Hi Matthew, after checking your blog, I must say that I like how you reflect your thoughts and the unique perspectives you assume concerning the issue at hand (Paging Columbus). I have two questions: 1) where can I read more of your work? 2) how do I know you are not crazy?

Passive/Voice Answer:

enzoscavone,
A lot of my work is on my blog - a lot of poems and some short stories that were never published. Stuff that I never felt ended up strong enough. I have a few publications that have featured my work:

Oxford University in Miami (2007)
Candygram Literary Journal Issue II (2009)
Filigree Literary Journal Issue III (2010)
Filigree Literary Journal Issue IV (2011)
Vanderbilt University Nashville Review (2011)
Burning Muse (2013)

I attended The Kenyon Review’s Writer Workshop in 2013 - and I learned a lot about myself.

I also write cartoons for an animation studio called Rad Fortress:

http://www.radfortress.com/videoz/

As far as the second question goes - I don’t know. I’m not crazy. I think.

thanks for the question,
-matt.

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Anonymous asked:

I'm a very empathetic person so I don't always write completely about personal experiences. I kind of get into the mindset of someone experiencing something and I write as them, not as myself. Does this make me a liar? Should I just stick to what I know?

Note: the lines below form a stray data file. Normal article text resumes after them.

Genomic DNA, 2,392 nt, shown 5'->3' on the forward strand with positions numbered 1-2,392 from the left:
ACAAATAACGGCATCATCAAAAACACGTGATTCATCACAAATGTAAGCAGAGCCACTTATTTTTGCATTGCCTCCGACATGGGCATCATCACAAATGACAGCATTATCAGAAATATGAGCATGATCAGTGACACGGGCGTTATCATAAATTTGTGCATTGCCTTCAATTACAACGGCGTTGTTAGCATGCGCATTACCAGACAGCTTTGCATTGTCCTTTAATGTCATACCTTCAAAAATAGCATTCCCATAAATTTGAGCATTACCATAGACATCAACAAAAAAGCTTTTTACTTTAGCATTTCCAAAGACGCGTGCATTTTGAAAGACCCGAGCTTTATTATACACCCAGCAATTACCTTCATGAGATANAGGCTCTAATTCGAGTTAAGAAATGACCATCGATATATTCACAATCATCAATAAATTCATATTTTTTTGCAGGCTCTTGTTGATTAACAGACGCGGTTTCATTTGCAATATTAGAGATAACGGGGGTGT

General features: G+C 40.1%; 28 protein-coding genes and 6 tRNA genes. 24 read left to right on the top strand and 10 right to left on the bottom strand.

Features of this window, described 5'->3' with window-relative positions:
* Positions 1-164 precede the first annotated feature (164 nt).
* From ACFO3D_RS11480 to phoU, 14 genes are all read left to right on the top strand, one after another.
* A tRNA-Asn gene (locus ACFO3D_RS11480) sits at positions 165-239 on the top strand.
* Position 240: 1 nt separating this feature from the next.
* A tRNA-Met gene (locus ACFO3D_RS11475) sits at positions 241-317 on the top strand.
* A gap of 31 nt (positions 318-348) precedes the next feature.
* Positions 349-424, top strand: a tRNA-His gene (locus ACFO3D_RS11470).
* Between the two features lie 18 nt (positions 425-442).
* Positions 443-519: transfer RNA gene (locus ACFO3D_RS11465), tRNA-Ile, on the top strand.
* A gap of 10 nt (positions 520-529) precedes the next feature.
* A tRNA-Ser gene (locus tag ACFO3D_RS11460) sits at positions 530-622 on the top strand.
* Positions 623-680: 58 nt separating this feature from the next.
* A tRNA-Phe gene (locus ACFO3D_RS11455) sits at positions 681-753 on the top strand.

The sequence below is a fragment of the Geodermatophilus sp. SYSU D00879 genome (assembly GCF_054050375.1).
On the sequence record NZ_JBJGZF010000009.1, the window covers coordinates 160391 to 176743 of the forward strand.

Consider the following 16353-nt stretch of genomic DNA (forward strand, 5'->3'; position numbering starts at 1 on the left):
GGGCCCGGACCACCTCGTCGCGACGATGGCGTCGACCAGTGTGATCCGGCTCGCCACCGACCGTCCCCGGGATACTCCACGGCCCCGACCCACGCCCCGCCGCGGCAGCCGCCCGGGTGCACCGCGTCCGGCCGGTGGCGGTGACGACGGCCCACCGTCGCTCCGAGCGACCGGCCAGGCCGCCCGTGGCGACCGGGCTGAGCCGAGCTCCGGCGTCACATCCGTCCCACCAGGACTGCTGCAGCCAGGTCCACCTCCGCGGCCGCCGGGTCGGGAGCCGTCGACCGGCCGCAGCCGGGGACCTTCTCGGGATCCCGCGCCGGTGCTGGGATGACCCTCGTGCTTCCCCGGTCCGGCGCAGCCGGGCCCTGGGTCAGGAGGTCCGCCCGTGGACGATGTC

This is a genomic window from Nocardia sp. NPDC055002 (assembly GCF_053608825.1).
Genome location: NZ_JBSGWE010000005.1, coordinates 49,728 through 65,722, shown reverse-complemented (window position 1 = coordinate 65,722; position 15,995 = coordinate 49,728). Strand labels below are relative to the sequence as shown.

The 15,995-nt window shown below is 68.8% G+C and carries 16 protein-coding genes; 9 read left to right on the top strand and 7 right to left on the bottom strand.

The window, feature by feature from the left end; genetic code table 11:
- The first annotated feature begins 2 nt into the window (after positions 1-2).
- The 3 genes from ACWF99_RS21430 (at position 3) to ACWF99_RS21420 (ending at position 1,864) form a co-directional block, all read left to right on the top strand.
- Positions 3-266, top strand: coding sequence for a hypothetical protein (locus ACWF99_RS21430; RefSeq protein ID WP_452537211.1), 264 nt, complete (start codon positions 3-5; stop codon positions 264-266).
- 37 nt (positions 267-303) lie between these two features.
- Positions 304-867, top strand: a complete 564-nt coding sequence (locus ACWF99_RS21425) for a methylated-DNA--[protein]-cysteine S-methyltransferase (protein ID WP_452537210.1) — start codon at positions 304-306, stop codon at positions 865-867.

Passive/Voice Answer:

You’re not a liar, write whatever you want but I tend to pull from experiences. Just because you don’t doesn’t reflect anything other than you might be more creative than me.

Don’t sweat it, you’re good.

-matt.

writer writing poem poetry poet Anonymous

zhivago373 asked:

if writing poetry is about drawing on experiences and digging into them, how does one achieve this? maybe this is the million dollar question, or maybe this is a procrastinator's attempt to take the easy route. either way, how do you think of your experiences when writing?

Passive/Voice Answer:

1.) Go outside and do things. Or don’t. It doesn’t matter. Just do things.

2.) Write about those things.

-matt.

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I’m interested in posting long form content - only problem - it gets ignored due to the attention span of most people. 

How would y’all be interested in reading fiction, non-fiction or even a novella I’ve been working on - what would work best for everyone?